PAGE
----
1. Join Now

    AVForums.com uses cookies. By continuing to use this site, you are agreeing to our use of cookies. Learn More.

A few simple questions

Discussion in 'Televisions' started by Pecker, Jul 31, 2005.

  1. Pecker

    Pecker
    Distinguished Member

    Joined:
    Dec 26, 2004
    Messages:
    22,114
    Products Owned:
    0
    Products Wanted:
    1
    Trophy Points:
    166
    Location:
    Huddersfield, People's Republic of Yorkshire
    Ratings:
    +4,342
    1 - Has anyone seen a 1080p picture up against a 720p picture? If you have, was there as big a step up in difference as there is between PAL & 720p?

    2 - PAL 50 has been criticised for 'flicker'. Is the flicker problem noticeable on 720p/50 displays? Is it noticeable on 1080i/50 displays?

    3 - Have either BluRay or HD-DVD announced which format they'll be using on their discs (720p, 1080i, 1080p)?

    4 - What will Sky Boxes be outputting (720p, 1080i, 1080p)?

    5 - Have NTL said anything at all about HiDEf?

    Many thanks.

    Steve W
     
  2. Stephen Neal

    Stephen Neal
    Well-known Member

    Joined:
    Mar 29, 2003
    Messages:
    6,080
    Products Owned:
    0
    Products Wanted:
    0
    Trophy Points:
    133
    Ratings:
    +681
    I've seen 1080/25p and 720/50p - but not at the same time, not on the same type of displays, and not of the same scene. I've also seen prototype 1080/50p material (though this was demonstrating compression systems)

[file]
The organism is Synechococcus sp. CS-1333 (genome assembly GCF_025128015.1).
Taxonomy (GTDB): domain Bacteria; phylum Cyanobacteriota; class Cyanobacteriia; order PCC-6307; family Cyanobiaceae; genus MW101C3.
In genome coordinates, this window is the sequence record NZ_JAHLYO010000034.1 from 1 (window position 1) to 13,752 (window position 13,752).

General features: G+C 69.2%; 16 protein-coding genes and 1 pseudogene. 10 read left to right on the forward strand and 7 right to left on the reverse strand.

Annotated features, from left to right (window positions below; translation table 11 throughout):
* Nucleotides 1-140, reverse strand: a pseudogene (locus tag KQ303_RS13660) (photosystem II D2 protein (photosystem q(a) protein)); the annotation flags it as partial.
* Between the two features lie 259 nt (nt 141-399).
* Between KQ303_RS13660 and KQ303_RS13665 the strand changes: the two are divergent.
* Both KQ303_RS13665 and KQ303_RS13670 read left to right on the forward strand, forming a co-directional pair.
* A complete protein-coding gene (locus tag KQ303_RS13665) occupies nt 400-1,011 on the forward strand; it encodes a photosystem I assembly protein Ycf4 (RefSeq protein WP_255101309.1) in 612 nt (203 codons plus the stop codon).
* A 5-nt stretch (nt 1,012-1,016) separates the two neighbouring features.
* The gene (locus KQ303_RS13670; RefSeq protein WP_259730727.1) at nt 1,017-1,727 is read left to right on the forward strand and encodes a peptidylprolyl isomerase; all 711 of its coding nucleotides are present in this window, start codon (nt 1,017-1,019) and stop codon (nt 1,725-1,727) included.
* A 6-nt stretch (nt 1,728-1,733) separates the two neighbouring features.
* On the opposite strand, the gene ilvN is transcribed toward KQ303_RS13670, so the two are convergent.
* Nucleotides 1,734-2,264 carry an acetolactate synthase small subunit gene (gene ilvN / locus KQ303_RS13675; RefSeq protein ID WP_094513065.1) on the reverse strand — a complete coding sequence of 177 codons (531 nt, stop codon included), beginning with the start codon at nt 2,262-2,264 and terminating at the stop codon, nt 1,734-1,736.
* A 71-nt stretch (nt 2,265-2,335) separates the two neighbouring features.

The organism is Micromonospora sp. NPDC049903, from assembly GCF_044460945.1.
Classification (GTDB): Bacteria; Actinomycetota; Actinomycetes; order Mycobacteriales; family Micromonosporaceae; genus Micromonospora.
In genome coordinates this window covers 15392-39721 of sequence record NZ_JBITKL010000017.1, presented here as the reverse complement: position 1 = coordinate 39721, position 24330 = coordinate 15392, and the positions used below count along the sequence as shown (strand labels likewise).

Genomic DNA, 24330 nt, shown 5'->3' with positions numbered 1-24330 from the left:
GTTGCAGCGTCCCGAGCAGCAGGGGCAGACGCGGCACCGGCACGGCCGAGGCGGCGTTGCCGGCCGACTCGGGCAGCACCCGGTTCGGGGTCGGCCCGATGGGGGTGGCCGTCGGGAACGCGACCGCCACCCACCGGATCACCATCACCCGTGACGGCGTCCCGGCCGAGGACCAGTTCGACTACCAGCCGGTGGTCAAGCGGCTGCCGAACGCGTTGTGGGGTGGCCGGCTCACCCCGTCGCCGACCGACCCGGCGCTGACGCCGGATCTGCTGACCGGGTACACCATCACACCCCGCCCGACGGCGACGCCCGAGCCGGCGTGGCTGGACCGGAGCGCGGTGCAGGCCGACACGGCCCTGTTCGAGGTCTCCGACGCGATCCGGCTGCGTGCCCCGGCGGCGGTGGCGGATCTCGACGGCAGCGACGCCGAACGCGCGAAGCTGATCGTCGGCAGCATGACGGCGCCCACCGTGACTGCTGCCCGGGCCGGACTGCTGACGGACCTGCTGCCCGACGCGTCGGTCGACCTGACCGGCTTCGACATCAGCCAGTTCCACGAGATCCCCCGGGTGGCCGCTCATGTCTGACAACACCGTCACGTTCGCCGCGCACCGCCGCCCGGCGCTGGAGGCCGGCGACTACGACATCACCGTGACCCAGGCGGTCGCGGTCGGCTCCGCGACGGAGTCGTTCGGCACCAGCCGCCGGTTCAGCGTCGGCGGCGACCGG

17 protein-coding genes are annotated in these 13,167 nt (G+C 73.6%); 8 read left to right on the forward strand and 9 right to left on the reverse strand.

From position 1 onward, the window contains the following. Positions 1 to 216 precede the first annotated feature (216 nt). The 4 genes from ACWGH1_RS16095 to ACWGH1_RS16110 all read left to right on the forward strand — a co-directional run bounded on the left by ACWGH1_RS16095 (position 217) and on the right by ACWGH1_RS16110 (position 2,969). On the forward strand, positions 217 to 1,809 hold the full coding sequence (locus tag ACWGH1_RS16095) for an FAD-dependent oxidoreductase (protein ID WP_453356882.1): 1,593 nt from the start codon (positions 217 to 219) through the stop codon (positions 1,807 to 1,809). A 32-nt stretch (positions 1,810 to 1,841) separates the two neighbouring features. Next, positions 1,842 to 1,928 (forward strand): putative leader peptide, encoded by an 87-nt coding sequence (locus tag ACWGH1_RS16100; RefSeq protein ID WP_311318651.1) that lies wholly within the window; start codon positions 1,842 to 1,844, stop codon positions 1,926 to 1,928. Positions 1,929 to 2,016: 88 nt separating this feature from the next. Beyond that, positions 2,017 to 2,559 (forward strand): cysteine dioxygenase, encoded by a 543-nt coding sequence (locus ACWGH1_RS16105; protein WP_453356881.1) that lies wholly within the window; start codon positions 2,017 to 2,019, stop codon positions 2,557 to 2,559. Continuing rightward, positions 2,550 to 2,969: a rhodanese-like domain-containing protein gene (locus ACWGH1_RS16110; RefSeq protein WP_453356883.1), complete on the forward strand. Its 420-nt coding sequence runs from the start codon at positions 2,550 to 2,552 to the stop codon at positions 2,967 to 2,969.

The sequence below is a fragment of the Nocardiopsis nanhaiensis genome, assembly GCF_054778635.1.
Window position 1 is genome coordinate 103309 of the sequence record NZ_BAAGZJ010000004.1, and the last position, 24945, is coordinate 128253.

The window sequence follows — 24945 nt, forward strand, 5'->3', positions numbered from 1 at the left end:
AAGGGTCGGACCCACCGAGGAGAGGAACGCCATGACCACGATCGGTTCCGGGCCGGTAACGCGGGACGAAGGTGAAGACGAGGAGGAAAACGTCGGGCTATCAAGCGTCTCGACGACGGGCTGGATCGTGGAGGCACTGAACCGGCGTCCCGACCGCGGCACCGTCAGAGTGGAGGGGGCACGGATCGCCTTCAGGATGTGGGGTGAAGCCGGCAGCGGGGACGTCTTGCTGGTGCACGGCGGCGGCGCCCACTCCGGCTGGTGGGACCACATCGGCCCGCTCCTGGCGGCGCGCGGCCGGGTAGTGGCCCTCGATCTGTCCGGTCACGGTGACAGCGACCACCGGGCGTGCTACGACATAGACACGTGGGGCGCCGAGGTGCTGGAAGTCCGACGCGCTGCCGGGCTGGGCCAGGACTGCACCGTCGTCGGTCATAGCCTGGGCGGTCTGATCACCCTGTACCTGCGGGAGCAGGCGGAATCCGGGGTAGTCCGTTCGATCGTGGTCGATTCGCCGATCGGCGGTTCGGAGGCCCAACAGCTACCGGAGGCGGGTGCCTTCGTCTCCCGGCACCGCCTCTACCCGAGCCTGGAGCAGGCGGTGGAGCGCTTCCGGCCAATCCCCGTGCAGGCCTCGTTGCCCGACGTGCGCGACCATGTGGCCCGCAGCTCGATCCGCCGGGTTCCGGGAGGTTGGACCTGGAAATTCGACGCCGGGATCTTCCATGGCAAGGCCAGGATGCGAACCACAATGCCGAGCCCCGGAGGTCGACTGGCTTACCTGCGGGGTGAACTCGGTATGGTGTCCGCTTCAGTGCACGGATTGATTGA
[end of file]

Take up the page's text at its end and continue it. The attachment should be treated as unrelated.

Can't make sensible comparisons because they weren't showing the same stuff and I wasn't thinking about comparison. Also - it would be unfair to compare 1080/25p with 720/50p on anything but static picture information, as the motion rendition of the two is very different.

    Do you really mean the difference between PAL and 720p or the difference between 576/50i component and 720p?

    The improvements of digital component over composite PAL are pretty obvious - even though they have the same number of lines...

    I think you mean that 50Hz systems (the PAL, SECAM or Digital component aspect is irrelevant) have often suffered from more visible "large area flicker" than their 60Hz relatives. However this is usually with relation to CRT displays - hence the development of 100Hz interlaced TVs (with all the appalling processsing this usually introduces)

    Plasmas and single-chip DLPs often actually display images at much faster refresh rates (they have sub-fields for grey scale and colour reasons) - and so the large area flicker is often at a rate higher than 50Hz - so less visible.

    LCDs still have response times that mean you don't see flicker, and the nature of LCD, DLP and Plasma is that they often don't display in the same way as CRT. However I have seen large area flicker on some plasmas.

    I think just as DVD can be 480/60i or 576/50i on disc, so there may well be a format choice for studios and disc producers, with the BluRay and HD-DVD camps allowing for more than a single format.

    AIUI both will allow 1080/24/25/30p and 1080/50i and 1080/60i - but neither cater for 1080/50p or 1080/60p. I think both also allow for 720/50p and 720/60p (not sure about 720/24/25/30p)